Where are you based and how is your life as a baritone travelling all around the world?
My two bases are Essen, Germany and Athens, Greece and at the moment I am splitting my time between these two. Travelling is great because you see new places and meet new people and that is refreshing. On the other hand, It can also be very lonely and tiring. I remember how excited I was getting on planes and travelling the world for auditions or shows. Now I wish a had the superpower of teleporting.
Where do you enjoy performing the most?
I love working with good teams and I don’t mind the place. Of course Italy and France have great food which always helps.
When did you realize you wanted to become a baritone?
When I met my first teacher. I wanted to do pop singing but she had this amazing, strong soprano voice and I was mesmerised. One day I went to her and asked: How do you do this? Please show me! And that’s how it all started. Then I listened to Callas and it all clicked.
Talk to me about the time drag entered your life. How did everything start?
I was experiencing a work and personal crisis. I felt like I didn’t belong in a- might sound funny- macho business and I needed an artistic outlet. I was a big fan of drag race and with my friends- that later became my drag Haus- we started experimenting with makeup and “cross-dressing”.
What is drag for you and what role does it play in your life?
It is a passion and a need. I do it wholeheartedly. I spend a lot of time and money and it is my happy place. I never thought, when I started, it that it would mean so much to me.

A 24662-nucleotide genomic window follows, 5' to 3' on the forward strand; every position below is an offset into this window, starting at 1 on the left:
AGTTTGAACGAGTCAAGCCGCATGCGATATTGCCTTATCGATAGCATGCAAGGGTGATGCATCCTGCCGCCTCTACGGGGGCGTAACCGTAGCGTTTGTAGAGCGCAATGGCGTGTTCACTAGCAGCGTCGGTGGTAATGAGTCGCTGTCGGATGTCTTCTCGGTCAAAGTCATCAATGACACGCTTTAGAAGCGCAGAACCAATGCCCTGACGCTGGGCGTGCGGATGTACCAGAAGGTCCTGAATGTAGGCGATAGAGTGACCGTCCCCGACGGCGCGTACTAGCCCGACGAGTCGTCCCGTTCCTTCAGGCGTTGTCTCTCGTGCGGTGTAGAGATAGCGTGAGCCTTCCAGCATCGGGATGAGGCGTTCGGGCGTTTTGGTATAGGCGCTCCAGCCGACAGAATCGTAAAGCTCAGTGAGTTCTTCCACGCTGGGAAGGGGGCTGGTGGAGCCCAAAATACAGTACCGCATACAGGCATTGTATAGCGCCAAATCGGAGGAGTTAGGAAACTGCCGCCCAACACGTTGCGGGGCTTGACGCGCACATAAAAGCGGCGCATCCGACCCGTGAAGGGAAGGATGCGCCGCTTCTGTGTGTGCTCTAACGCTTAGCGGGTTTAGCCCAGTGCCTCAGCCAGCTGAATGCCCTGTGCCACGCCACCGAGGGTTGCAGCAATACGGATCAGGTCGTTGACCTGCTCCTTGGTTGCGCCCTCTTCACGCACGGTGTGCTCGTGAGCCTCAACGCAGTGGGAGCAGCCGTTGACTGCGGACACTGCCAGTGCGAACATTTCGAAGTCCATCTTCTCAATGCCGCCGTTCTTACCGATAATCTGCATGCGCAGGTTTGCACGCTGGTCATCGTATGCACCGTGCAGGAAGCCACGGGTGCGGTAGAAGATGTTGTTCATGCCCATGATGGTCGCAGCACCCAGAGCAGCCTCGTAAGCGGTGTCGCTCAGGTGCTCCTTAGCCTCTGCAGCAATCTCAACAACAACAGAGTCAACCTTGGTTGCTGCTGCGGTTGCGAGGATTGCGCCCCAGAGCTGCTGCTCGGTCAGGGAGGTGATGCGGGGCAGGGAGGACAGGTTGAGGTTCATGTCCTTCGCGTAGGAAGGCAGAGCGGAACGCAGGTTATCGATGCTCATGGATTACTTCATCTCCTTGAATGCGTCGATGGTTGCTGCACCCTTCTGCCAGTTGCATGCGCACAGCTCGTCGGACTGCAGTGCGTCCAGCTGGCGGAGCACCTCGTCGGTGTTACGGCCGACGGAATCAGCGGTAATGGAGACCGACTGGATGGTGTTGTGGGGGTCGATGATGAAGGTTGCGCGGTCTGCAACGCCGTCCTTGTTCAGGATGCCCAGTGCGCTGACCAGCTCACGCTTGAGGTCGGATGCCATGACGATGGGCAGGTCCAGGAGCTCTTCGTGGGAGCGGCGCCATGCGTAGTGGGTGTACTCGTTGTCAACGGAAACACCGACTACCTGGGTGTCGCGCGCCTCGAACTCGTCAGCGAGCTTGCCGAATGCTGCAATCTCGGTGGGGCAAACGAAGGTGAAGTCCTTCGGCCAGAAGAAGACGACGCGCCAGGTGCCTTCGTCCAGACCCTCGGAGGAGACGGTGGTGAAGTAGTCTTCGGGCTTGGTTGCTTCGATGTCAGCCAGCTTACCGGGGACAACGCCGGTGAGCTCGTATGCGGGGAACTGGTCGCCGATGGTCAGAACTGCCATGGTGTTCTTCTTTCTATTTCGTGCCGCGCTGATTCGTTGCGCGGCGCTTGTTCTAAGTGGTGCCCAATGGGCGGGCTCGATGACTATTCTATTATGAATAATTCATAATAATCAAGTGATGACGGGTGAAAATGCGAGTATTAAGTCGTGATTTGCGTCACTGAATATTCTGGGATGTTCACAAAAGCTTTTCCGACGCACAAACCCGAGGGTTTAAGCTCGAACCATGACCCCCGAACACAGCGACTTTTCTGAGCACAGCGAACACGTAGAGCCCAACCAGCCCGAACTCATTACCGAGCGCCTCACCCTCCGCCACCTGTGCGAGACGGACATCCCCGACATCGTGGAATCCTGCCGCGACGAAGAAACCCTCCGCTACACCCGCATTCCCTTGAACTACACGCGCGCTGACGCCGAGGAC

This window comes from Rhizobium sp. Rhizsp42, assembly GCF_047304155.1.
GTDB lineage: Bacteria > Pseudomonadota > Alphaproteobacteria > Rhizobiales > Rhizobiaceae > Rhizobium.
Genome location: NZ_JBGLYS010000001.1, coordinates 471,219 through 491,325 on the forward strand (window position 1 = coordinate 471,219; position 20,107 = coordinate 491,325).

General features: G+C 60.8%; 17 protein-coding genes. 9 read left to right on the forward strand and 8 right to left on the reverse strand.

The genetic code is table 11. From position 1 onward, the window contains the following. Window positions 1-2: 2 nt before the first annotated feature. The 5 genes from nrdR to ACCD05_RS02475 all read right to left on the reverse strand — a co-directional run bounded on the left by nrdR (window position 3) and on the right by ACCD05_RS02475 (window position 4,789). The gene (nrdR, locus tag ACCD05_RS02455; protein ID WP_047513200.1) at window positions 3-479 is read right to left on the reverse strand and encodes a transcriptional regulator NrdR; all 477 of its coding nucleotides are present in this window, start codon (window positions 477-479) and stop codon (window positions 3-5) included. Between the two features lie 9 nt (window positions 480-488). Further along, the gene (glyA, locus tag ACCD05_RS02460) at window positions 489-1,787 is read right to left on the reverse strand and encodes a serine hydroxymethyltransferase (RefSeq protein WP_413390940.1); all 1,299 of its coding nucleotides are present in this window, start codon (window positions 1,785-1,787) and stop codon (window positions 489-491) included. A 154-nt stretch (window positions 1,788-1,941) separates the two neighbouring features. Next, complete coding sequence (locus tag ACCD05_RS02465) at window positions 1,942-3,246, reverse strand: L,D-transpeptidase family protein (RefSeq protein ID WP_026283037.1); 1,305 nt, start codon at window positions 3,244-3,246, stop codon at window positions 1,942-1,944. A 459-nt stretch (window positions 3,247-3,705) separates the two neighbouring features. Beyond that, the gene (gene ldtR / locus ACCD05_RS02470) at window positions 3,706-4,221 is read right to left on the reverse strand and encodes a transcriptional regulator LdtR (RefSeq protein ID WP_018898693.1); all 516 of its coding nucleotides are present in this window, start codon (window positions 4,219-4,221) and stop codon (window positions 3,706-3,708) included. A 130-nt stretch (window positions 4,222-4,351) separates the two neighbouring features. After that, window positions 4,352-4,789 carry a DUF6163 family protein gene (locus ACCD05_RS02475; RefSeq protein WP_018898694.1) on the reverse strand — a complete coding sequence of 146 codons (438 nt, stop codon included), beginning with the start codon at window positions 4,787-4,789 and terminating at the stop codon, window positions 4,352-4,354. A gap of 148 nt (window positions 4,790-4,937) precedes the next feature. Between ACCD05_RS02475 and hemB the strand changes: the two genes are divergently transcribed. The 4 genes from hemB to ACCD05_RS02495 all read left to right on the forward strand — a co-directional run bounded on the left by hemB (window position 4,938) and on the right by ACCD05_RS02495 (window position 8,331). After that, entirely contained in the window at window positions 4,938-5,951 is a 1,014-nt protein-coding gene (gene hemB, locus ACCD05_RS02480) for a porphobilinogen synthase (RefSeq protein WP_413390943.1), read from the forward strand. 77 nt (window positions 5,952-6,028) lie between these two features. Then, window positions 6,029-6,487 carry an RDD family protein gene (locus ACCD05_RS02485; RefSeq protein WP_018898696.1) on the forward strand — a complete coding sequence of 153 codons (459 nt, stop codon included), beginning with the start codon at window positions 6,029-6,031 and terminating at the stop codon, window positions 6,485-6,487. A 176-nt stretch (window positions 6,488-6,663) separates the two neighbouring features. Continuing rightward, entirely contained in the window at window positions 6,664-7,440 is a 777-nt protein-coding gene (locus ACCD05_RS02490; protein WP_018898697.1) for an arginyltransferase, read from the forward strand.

Talk to me about Drauma. What is it and how was the idea born?
Drauma is a video project and my first attempt of classical singing in drag. The motive was an international competition in 2020 (Goodmesh Concours) under the theme of body respect, calling for interdisciplinary projects. So, we came up with the idea of Drauma (Drag + Trauma) in an attempt to talk about different types of wounds psychological or physical and how those scars can be worn as jewels on the bodies of the survivors.
What does opera and drag have in common?
A lot. There is an exaggeration, an expressionism, both art forms are larger than life. That is why I feel like they belong together.
What is your vision regarding your drag persona? Do you see her as an opportunity to participate in more opera productions or is it just fun?
I don’t have a certain vision. I just do what feels right at the moment. Of course Iam interested in making creative stuff and share my passions with the world. I have no idea where this path will lead, but I know I am excited.
Do you feel there is enough LGBTQ+ representation in your field?